It may be useful sometimes to use C-language library functions in your Gambas programs.
There may be a performance advantage in writing your own C functions or you may simply wish to use existing C libraries.
Here are my notes which may help you get started.
Following on from my earlier post on Gambas Libraries, this post uses simple C-code examples as a means of describing the principles of using C libraries.
I want to build an example where Gambas uses functions from 2 dynamic (shared) libraries (#1 & #2), and where library #1 also uses functions from library #2.
This is rather more complicated that using a single C library, but I hope this example will provide a better understanding of the subject.
the C code
The first library source file (mathlib1.c) has two functions:-
- timesTwo; this just multiplies a number by 2
- timesTwoPlusNine; multiplies a number by 2 then adds 9
The second library source file (mathlib2.c) has 1 function:-
- plusNine; simply adds 9 to a number
//trivial maths library
extern int plusNine (int anInteger);
int timesTwo (int anInteger)
x = 2 * anInteger;
int timesTwoPlusNine (int anInteger)
int a, b;
a = 2 * anInteger;
b = plusNine (a);
As you can see, the timesTwoPlusNine(int) function depends upon an EXTERNal function: plusNine(int).
//trivial maths function
int plusNine (int anInteger)
x = anInteger + 9;
We also need header files, mathlib1.h:-
extern int timesTwo (int anInteger) ;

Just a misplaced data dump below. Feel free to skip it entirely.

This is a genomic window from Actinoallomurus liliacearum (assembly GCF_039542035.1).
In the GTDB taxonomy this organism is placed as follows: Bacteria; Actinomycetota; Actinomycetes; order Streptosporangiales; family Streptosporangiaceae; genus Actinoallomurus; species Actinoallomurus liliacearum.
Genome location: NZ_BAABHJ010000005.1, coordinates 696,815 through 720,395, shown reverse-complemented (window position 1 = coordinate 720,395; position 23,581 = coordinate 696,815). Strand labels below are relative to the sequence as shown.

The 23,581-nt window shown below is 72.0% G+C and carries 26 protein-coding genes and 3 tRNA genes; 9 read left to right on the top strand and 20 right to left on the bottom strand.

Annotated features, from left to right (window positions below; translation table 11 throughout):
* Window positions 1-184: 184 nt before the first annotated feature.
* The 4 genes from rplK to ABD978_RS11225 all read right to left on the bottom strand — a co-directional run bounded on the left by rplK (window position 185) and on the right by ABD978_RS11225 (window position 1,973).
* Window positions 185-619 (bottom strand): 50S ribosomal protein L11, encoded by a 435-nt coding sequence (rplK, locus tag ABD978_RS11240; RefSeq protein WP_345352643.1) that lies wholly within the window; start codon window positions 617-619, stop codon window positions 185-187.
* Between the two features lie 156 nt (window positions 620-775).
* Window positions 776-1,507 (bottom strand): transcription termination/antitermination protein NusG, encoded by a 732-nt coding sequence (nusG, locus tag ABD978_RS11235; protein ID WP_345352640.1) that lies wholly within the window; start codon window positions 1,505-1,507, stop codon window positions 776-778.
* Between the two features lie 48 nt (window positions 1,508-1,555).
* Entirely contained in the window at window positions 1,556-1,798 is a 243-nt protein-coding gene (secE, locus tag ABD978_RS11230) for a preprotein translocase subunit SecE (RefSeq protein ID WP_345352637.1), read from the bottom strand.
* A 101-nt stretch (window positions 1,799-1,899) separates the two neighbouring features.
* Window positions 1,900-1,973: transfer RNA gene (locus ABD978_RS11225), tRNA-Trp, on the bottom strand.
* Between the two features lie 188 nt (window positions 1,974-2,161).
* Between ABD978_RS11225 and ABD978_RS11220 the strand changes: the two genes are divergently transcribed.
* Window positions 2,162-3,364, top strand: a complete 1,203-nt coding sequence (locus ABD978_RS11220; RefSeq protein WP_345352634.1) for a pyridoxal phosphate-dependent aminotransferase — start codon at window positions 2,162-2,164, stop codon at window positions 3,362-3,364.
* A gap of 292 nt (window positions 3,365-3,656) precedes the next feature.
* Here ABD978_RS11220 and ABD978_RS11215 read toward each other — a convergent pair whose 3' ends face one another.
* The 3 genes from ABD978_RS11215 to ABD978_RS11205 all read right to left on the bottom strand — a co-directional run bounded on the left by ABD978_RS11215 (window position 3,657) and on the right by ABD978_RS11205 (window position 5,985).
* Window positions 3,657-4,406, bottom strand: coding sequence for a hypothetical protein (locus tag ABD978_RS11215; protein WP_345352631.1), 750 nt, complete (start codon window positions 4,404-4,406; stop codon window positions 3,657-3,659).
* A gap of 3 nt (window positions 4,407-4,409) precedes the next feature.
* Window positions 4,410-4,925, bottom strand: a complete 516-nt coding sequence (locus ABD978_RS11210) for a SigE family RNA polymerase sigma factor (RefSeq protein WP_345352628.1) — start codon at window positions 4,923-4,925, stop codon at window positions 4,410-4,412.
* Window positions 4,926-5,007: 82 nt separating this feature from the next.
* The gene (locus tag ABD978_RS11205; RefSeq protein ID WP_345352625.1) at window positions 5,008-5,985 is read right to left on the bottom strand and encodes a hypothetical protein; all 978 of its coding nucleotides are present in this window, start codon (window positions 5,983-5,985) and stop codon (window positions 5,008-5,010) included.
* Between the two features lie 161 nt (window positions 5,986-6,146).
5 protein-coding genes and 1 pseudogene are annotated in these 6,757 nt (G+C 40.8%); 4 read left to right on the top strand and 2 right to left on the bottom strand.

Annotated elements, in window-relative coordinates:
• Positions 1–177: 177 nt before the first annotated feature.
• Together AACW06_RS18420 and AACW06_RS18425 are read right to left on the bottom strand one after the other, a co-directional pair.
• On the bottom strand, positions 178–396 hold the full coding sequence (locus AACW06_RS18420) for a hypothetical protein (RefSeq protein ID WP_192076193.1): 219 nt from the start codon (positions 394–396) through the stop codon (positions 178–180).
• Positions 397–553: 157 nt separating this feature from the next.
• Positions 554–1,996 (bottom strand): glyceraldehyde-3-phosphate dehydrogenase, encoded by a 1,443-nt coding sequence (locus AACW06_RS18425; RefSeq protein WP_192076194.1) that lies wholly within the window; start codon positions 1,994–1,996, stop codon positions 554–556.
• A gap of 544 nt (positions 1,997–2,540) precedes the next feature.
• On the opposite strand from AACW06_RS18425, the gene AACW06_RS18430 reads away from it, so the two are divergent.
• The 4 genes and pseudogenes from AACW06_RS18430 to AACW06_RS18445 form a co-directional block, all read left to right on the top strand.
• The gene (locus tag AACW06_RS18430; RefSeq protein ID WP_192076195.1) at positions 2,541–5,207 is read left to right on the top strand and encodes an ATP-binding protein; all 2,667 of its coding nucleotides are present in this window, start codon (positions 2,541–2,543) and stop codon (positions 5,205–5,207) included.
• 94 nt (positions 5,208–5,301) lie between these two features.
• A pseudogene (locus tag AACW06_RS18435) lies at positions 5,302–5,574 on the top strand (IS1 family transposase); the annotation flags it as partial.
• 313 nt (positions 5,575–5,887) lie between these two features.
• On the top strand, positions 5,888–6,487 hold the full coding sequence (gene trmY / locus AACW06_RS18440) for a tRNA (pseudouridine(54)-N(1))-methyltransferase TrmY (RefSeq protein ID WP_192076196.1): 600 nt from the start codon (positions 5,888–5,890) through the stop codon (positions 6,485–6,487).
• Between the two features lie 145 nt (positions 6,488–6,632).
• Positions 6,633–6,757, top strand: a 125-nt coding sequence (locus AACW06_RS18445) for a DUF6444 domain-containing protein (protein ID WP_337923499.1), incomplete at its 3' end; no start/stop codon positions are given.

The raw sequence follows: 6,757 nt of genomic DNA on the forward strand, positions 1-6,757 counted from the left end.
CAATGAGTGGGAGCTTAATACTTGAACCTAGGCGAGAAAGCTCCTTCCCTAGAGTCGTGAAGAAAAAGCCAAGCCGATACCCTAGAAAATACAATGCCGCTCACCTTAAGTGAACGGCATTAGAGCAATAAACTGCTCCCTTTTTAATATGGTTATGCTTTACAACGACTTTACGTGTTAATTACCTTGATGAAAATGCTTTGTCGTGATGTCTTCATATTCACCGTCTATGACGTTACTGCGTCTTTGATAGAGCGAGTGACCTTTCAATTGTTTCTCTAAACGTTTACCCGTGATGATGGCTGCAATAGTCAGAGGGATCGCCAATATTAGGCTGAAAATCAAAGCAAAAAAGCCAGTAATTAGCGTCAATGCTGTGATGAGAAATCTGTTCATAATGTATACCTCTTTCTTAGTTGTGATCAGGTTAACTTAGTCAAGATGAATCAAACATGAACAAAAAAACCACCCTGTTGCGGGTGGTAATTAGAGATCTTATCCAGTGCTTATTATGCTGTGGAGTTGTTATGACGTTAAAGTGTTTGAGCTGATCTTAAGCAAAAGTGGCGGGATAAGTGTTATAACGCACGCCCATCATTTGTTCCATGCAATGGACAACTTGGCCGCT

extern int plusNine (int anInteger) ;
Both files need to be compiled, so open a terminal at the current directory and type:-
gcc -fPIC -c mathlib1.c
gcc -fPIC -c mathlib2.c
...which produces object files; mathlib1.o & mathlib2.o
Create a shared library from mathlib2.o:-
gcc -shared -o mathlib2.so mathlib2.o
Create a shared library from mathlib1.o linking with mathlib2.o:-
gcc -shared -o mathlib1.so mathlib1.o mathlib2.o
We should end up with a shared library mathlib2.so with no dependency to mathlib1
and a shared library mathlib1.so linked to mathlib2
Gambas test code
I started by creating a simple Gambas gui app with one ValueBox, one Button and three TextBoxes. Here are the declarations:-
Public Extern timesTwo(iNum As Integer)As Integer
Public Extern timesTwoPlusNine(iNum As Integer)As Integer
Public Extern plusNine(iNum As Integer)As Integer
Note: the Library path applies to all external functions that follow, until the next stated Library path.
The rest of the Gambas code:-
Public Sub Form_Open()
vbNumber.Value = 5
Public Sub Button1_Click()
TextBox1.Text = timesTwo(vbNumber.Value)
TextBox2.Text = plusNine(vbNumber.Value)
TextBox3.Text = timesTwoPlusNine(vbNumber.Value)
When the Gambas project is run in the IDE you should get the expected results.
This example should illustrate how to compile, link and create shared (dynamic) C libraries for use with Gambas. Creating multiple libraries which have inter-dependencies is clearly more complicated than just linking to a single library. But I hope this example conveys what is required for both simple and more complex configurations.
And of course you can use existing C libraries such as the C Standard Library. You just need to study the library code and any documentation
thanks for this great article!
I tried this and it works perfect. Now I want to use a external library (libmodbus) within the shared library for Gambas and I'm getting an error ("The program has returned the value: 127") not sure whats happening here... I then added the timesTwo() function to that shared library to see if this works and it does.
As soon as I call the initializer for the modbus RTU communication I'm getting the messag 127.
Any idea what I doing wrong?
Error 127 sounds like a path issue, but I'd really like to see your code.Delete
Its not easy to post code here, so can I ask you to go over to the Gambas ONE forum (https://forum.gambas.one/) and post your code & question there. I will then have a look and see what I can suggest to help you.
Create a shared library with this:Delete
gcc -shared -o mathlib2.so mathlib2.o mathlib1.o